Tag Archives: Moon

Film Reviews – Harry Brown (2009) and Moon (2009)

Film: Harry Brown
Released: 2009
Starring:
Michael Caine
Directed by:
Daniel Barber
Rating: Like a Star @ heavenLike a Star @ heavenLike a Star @ heavenLike a Star @ heaven Excellent

Synopsis:
Michael Caine returns to the vengeance-fuelled chills of GET CARTER for this contemporary thriller in which he seeks to avenge the death of an elderly friend. Marking his feature film directorial debut, Daniel Barber presents a London that’s a million miles away from the picturesque beauty of holiday brochures but instead a hellish city where menace lurks in the shadows of its streets. When his friend is brutally murdered by a group of disaffected youths, ex-serviceman Harry Brown (Caine) takes the law into his hands, vowing to hunt each of the culprits down…

Review:
If there was ever any doubt, this movie proves that Michael Caine has still got what it takes to completely fill a lead role and make it his own. As the titular character, Caine is entirely believable and his performance is so natural you could believe he really is a vigilante pensioner. I smell the whiff of an Oscar nomination – if there’s any justice in the world, he’ll get at least a nod for Best Actor.

Film: Moon
Released: 2009
Starring: Sam Rockewell; Kevin Spacey (voice only)
Directed by: Duncan Jones
Rating: Like a Star @ heavenLike a Star @ heavenLike a Star @ heavenLike a Star @ heaven Excellent

Synopsis:
After spending three years on the moon as a solitary miner, Sam Bell (Rockwell) is almost ready to return home to his wife and daughter. But as his homecoming approaches, he begins to experience strange things that can’t be explained and his employer may have a sinister plan in mind for him. MOON is the directorial debut of commercial helmer Duncan Jones.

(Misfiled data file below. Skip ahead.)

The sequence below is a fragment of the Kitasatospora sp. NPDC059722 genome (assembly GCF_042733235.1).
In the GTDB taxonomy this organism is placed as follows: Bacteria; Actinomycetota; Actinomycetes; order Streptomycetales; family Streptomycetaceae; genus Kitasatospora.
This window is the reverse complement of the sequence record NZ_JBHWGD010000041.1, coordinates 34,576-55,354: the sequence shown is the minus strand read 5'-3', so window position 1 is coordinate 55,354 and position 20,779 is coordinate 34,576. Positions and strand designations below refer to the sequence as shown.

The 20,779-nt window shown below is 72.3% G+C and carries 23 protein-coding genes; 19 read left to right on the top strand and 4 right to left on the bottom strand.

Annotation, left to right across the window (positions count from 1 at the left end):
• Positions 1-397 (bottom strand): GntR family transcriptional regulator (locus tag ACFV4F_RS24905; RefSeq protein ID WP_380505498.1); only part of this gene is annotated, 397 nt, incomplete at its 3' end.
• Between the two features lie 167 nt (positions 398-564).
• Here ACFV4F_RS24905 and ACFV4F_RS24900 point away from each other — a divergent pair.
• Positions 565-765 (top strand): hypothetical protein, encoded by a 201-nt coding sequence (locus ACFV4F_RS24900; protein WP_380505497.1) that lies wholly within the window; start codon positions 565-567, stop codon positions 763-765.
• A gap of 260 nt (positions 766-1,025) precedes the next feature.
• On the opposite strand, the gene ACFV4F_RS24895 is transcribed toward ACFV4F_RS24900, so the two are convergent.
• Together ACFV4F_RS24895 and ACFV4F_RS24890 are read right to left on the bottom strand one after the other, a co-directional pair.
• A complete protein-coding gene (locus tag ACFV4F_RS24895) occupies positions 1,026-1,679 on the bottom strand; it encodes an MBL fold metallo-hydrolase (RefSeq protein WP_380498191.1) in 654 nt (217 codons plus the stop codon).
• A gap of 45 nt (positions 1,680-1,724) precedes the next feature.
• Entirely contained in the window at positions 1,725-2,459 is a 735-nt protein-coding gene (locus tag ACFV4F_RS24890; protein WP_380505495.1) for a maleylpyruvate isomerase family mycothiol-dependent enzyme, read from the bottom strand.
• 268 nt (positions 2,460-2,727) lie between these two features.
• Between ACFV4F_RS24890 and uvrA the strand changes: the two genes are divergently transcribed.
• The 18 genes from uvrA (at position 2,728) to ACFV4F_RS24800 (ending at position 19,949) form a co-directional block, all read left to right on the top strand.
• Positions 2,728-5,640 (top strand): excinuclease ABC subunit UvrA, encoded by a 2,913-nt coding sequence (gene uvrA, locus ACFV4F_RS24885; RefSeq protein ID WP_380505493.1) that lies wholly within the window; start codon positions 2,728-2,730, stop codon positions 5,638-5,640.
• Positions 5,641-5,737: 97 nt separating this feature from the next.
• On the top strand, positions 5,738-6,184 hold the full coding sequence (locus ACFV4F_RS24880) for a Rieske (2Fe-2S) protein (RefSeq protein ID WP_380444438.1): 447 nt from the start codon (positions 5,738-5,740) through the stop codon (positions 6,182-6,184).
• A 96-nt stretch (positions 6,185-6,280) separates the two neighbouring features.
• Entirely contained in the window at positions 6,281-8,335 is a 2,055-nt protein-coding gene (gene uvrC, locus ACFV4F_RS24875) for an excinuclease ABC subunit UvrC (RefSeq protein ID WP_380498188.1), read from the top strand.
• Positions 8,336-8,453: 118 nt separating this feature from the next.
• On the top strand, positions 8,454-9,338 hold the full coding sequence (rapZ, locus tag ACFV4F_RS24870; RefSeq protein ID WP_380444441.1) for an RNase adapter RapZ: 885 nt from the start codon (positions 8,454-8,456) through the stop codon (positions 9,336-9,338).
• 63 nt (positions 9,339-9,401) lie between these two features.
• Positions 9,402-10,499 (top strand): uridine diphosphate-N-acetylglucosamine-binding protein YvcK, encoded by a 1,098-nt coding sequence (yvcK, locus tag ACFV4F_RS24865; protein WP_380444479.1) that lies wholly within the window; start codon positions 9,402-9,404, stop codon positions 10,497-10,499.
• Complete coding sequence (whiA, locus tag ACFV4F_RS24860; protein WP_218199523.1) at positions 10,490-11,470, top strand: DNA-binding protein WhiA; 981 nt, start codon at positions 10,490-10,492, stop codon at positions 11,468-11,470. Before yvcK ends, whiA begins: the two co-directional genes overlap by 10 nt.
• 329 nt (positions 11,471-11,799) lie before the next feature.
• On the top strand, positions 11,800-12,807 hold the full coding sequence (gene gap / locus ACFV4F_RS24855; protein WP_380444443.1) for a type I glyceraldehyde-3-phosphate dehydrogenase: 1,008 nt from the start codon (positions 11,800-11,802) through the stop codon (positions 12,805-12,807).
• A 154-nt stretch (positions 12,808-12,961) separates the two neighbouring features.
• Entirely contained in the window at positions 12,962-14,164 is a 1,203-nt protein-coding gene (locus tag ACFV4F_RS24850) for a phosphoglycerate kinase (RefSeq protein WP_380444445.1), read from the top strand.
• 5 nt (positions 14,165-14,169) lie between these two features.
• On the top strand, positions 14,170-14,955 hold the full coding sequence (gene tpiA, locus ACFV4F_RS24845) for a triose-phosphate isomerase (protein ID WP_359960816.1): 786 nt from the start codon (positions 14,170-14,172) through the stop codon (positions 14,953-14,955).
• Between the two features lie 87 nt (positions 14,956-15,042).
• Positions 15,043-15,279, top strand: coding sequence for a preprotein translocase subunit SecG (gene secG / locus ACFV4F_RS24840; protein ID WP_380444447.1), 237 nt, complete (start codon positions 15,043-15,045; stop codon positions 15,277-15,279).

Review:
It’s rare that any actor gets the chance to be pretty much the only person in a film, but even more rare to see that role filled so eloquently. Moon is a fabulous showcase for Sam Rockwell’s immense talent. Despite being science fiction, his performance is such that the situation is incredibly believable. While watching, I became completely invested in Sam’s welfare (for yes, his character is also called Sam) and wanted so much for everything to work out well for him.

The other actor involved throughout (albeit in voice-only mode) was Kevin Spacey, whose voice is perfectly suited to the calming tones of the computer programmed to monitor Sam’s health (mental, emotional and physical) and the systems and machines he needs to complete his work and to survive in his remote outpost on the moon. If there is ever a remake of 2001 Space Odyssey I hope they cast him as HAL – he’s superb onscreen but what he can convey with just his voice is wonderful.

This is a must-see film for fans of science fiction, space and psychological profiles, but also those who enjoy tight writing and acting at its very best.